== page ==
The study will be guided by the elements of the following conceptual frameworks:
- Mertz's (2004) conceptual model of mentoring discerns between various roles and functions of the mentor, depending on two variables: intent and involvement. The framework is represented as a pyramid to suggest the hierarchy between the intent and involvement levels, starting from the base (modeling level) to the top (brokering level).
- Furlong and Maynard (1995) framework on four main stages of student teacher development (beginning teaching, supervised teaching, from teaching to learning, and autonomous teaching) and the role and functions of the mentor at each stage (role-model, coach, critical friend, co-inquirer).
- Reflective practitioner framework developed by Schon (1987) indicates three main stages of knoweledge emergence: «Knowing-in-action», «reflection-in-action» and «reflection-on-action»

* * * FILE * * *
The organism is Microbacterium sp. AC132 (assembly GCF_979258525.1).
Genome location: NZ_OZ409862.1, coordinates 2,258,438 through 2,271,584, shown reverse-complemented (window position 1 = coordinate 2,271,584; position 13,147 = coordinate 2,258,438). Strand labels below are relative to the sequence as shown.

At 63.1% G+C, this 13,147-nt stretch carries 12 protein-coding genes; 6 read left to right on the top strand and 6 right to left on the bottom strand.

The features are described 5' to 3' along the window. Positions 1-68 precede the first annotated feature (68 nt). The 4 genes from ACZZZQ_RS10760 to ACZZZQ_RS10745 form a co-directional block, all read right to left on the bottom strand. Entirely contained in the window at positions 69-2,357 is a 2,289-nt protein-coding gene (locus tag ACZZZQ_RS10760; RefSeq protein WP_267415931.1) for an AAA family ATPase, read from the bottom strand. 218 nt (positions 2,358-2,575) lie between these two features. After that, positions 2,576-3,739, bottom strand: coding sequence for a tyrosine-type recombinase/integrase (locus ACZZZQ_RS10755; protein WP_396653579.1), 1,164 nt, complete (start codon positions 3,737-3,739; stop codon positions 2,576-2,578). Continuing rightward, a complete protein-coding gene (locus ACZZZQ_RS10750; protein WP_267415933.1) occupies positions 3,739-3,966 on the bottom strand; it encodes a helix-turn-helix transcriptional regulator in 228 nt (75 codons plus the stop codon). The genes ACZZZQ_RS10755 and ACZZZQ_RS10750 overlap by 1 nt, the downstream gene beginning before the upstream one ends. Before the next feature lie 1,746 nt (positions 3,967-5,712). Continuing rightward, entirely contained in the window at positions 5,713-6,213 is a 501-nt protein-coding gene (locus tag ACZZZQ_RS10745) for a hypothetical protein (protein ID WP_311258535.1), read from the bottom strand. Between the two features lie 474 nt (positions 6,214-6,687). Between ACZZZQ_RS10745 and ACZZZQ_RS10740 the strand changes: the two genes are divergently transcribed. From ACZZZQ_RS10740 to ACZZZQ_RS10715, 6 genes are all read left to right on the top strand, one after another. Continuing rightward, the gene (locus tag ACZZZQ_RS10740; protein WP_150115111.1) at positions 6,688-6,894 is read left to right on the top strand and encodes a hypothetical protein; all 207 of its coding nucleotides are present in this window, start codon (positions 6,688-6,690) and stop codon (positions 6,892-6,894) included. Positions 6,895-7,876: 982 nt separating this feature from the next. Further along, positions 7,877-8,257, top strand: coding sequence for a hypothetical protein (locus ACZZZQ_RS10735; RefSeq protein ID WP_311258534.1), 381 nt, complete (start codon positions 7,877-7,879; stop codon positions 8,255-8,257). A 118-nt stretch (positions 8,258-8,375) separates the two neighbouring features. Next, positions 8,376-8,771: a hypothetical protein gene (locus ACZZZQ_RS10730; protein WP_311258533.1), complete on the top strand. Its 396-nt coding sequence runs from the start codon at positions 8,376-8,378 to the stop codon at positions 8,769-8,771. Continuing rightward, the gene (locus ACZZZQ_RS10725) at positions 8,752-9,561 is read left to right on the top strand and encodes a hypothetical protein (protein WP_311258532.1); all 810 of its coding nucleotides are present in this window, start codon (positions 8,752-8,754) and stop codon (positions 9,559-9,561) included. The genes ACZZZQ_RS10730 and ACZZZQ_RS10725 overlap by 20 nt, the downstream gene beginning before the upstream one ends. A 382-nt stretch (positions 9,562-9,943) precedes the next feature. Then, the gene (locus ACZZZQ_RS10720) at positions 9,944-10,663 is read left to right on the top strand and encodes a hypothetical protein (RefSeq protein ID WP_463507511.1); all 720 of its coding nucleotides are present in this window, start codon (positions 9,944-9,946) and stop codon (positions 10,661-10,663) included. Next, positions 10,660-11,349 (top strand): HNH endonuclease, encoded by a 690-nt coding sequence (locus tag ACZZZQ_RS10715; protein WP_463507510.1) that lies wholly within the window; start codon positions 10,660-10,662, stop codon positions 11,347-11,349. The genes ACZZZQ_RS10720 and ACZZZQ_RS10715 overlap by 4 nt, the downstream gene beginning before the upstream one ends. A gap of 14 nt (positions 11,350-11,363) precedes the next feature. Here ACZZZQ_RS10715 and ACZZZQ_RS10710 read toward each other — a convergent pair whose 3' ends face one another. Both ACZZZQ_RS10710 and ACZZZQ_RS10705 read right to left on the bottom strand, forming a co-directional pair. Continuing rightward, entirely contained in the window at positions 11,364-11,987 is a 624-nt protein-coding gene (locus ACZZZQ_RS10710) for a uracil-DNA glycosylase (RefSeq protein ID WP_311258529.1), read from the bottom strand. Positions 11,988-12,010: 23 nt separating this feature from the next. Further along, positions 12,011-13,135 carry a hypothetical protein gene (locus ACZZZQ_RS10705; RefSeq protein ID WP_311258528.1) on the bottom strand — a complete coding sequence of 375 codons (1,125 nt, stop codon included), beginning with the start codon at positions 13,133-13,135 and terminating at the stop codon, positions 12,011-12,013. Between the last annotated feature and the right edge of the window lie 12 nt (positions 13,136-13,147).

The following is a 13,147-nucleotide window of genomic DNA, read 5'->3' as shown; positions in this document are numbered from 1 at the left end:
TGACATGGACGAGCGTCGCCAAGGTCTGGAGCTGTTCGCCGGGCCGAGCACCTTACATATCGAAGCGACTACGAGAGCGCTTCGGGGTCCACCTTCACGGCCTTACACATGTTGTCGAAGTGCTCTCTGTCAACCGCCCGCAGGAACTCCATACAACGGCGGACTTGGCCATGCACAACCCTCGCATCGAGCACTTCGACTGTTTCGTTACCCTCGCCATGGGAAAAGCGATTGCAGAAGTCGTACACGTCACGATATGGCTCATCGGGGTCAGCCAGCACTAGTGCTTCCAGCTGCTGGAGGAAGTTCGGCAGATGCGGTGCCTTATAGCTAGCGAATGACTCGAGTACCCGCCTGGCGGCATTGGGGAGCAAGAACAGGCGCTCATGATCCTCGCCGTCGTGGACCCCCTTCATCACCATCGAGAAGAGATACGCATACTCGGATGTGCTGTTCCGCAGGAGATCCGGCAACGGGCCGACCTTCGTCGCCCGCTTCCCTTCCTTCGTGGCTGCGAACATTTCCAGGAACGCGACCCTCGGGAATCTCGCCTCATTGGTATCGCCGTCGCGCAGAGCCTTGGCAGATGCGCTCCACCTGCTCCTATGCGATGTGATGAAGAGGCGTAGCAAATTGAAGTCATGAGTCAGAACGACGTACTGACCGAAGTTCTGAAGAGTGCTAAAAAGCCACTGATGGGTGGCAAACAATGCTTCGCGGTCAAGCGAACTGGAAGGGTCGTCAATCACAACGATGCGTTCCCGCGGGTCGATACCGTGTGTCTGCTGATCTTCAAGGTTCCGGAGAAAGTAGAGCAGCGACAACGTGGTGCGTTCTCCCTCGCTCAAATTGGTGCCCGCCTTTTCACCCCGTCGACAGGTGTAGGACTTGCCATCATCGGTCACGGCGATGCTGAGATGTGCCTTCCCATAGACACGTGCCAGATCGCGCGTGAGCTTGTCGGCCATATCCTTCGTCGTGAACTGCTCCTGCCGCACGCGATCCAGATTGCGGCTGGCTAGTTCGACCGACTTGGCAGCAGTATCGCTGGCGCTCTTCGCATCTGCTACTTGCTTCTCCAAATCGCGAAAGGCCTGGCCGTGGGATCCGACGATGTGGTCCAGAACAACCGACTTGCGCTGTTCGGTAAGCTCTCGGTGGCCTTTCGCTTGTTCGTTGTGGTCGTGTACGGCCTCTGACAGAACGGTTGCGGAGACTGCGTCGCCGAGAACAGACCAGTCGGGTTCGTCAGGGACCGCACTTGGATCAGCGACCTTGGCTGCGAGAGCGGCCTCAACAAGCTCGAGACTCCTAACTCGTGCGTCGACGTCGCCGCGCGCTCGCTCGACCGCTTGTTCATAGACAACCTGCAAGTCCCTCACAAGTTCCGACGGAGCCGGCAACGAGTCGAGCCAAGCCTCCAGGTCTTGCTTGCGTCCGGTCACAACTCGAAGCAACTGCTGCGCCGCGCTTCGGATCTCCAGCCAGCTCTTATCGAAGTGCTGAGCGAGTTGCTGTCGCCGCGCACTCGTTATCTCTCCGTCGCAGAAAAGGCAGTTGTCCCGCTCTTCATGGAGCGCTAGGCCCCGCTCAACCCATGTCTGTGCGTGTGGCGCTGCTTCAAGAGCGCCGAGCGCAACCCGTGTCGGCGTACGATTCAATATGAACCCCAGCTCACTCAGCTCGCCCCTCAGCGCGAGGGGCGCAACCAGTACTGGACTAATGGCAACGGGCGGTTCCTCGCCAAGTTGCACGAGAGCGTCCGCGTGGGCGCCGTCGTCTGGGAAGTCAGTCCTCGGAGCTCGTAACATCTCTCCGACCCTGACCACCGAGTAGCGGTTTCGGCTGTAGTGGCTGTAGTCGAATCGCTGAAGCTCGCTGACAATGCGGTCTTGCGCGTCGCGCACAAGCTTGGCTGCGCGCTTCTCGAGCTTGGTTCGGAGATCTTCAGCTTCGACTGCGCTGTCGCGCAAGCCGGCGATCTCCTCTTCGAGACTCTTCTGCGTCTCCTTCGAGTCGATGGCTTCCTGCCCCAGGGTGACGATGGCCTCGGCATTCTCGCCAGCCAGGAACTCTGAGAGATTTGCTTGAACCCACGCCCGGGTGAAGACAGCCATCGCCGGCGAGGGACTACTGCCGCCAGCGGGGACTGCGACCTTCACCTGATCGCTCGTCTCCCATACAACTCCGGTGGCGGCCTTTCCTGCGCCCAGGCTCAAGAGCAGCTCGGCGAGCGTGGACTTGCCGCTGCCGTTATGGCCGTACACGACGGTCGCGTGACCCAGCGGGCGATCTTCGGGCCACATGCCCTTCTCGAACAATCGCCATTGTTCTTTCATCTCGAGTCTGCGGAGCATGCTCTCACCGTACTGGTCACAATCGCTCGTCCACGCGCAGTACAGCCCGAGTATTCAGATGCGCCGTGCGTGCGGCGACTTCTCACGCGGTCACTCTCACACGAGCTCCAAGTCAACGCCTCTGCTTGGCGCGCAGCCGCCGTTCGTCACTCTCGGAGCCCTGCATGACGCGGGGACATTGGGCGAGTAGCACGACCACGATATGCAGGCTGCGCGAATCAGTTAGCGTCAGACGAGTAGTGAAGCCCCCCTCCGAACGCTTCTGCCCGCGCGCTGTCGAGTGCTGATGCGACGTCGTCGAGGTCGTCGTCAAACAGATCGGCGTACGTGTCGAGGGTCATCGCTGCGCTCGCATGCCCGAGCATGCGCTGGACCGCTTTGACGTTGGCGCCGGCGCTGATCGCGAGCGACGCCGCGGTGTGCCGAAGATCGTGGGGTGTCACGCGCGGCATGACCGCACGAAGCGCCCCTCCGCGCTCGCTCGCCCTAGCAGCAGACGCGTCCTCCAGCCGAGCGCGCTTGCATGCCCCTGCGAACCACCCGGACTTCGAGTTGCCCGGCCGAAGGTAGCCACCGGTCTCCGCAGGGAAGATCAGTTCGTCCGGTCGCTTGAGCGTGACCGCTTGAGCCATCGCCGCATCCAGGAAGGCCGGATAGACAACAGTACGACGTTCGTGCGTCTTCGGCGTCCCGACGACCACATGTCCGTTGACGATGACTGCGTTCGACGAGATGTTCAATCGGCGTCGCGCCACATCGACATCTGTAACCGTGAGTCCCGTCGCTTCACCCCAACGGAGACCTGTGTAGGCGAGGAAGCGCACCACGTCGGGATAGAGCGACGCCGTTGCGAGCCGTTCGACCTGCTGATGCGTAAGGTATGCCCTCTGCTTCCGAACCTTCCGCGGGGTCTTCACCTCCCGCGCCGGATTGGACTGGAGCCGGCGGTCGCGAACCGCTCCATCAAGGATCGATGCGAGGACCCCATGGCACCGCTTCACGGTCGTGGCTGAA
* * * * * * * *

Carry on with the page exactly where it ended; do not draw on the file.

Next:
Allen, J. M., & Wright, S. E. (2014). Integrating theory and practice in the pre-service teacher education practicum. Teachers and Teaching, 20(2), 136-151. Beck, C., & Kosnik, C. (2002). Components of a good practicum placement: Student teacher perceptions. Teacher Education Quarterly, 29(2), 81-98. Borko, H., & Mayfield, V. (1995). The roles of the cooperating teacher and university supervisor in learning to teach. Teaching and Teacher Education, 11(5), 501-518. Furlong, J., & Maynard, T. (1995). Mentoring student teachers: The growth of professional knowledge. Psychology Press. Graves, S. (2010). Mentoring pre-service teachers: A case study. Australasian journal of early childhood, 35(4), 14. Hobson, A., Ashby, P., Malderez, A., & Tomlinson, P. (2009). Mentoring beginning teachers: What we know and what we don’t. Teaching and Teacher Education, 25(1), 207–216. doi:10.1016/j.tate.2008.09.001 Hudson, P. (2013). Desirable Attributes and Practices for Mentees: Mentor Teachers' Expectations. European Journal of Educational Research, 2(3), 107-119. Korthagen, F. A. (2010). How teacher education can make a difference. Journal of Education for Teaching, 36(4), 407-423. Maynard, T. (2000). Learning to teach or learning to manage mentors? Experiences of school-based teacher training. Mentoring and Tutoring, 8(1), 17-30. Mertz, N. T. (2004). What’s a mentor, anyway?. Educational Administration Quarterly, 40(4), 541-560. Parker-Katz, M., & Bay, M. (2008). Conceptualizing mentor knowledge: Learning from the insiders. Teaching and Teacher Education, 24(5), 1259–1269. doi:10.1016/j.tate.2007.05.006 Schon, D. A. (1987). Educating the reﬂective practitioner. San Francisco: Iossey-Bass. Silova, I. (2005). Traveling policies: Hijacked in Central Asia. European Educational Research Journal, 4(1), 50–59. Retrieved from: www.wwwords.co.uk/pdf/ validate.asp?j=eerj&vol=4&issue=1&year=2005&article=5_Silova_EERJ_4_1_web Stake, R. E. (1995). The art of case study research. Sage. Yin, R. K. (2012). Applications of case study research (Third ed.). Thousand Oaks, CA: Sage Publications. Yin, R. K. (2014). Case study research: Design and methods (5th ed.). Thousand Oaks, CA: Sage Publications.